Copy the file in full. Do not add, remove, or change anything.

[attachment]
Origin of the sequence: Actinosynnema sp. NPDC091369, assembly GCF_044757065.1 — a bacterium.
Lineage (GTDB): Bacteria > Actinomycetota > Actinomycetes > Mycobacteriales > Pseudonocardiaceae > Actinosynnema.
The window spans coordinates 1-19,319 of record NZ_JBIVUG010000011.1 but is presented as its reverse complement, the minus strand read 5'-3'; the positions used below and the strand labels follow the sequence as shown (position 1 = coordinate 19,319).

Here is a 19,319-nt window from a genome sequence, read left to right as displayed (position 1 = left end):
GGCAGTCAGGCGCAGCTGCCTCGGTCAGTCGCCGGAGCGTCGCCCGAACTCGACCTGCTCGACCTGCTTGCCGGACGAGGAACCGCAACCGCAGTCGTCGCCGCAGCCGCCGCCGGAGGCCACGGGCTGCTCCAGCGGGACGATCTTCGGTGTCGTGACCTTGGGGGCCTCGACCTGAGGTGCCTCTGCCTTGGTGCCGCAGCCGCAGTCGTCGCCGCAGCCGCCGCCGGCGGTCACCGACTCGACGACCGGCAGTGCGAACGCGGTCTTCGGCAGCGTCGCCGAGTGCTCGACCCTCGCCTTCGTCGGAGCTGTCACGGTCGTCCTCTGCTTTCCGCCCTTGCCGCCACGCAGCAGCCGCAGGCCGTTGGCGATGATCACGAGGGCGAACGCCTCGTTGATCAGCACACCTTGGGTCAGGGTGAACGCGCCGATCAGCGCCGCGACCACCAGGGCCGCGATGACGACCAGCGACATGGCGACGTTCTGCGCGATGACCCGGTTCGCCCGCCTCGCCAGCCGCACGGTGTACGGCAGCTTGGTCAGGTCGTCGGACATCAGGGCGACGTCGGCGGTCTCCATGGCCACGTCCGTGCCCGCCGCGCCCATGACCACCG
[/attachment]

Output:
Origin of the sequence: Actinosynnema sp. NPDC091369, assembly GCF_044757065.1 — a bacterium.
Lineage (GTDB): Bacteria > Actinomycetota > Actinomycetes > Mycobacteriales > Pseudonocardiaceae > Actinosynnema.
The window spans coordinates 1-19,319 of record NZ_JBIVUG010000011.1 but is presented as its reverse complement, the minus strand read 5'-3'; the positions used below and the strand labels follow the sequence as shown (position 1 = coordinate 19,319).

Here is a 19,319-nt window from a genome sequence, read left to right as displayed (position 1 = left end):
GGCAGTCAGGCGCAGCTGCCTCGGTCAGTCGCCGGAGCGTCGCCCGAACTCGACCTGCTCGACCTGCTTGCCGGACGAGGAACCGCAACCGCAGTCGTCGCCGCAGCCGCCGCCGGAGGCCACGGGCTGCTCCAGCGGGACGATCTTCGGTGTCGTGACCTTGGGGGCCTCGACCTGAGGTGCCTCTGCCTTGGTGCCGCAGCCGCAGTCGTCGCCGCAGCCGCCGCCGGCGGTCACCGACTCGACGACCGGCAGTGCGAACGCGGTCTTCGGCAGCGTCGCCGAGTGCTCGACCCTCGCCTTCGTCGGAGCTGTCACGGTCGTCCTCTGCTTTCCGCCCTTGCCGCCACGCAGCAGCCGCAGGCCGTTGGCGATGATCACGAGGGCGAACGCCTCGTTGATCAGCACACCTTGGGTCAGGGTGAACGCGCCGATCAGCGCCGCGACCACCAGGGCCGCGATGACGACCAGCGACATGGCGACGTTCTGCGCGATGACCCGGTTCGCCCGCCTCGCCAGCCGCACGGTGTACGGCAGCTTGGTCAGGTCGTCGGACATCAGGGCGACGTCGGCGGTCTCCATGGCCACGTCCGTGCCCGCCGCGCCCATGACCACCG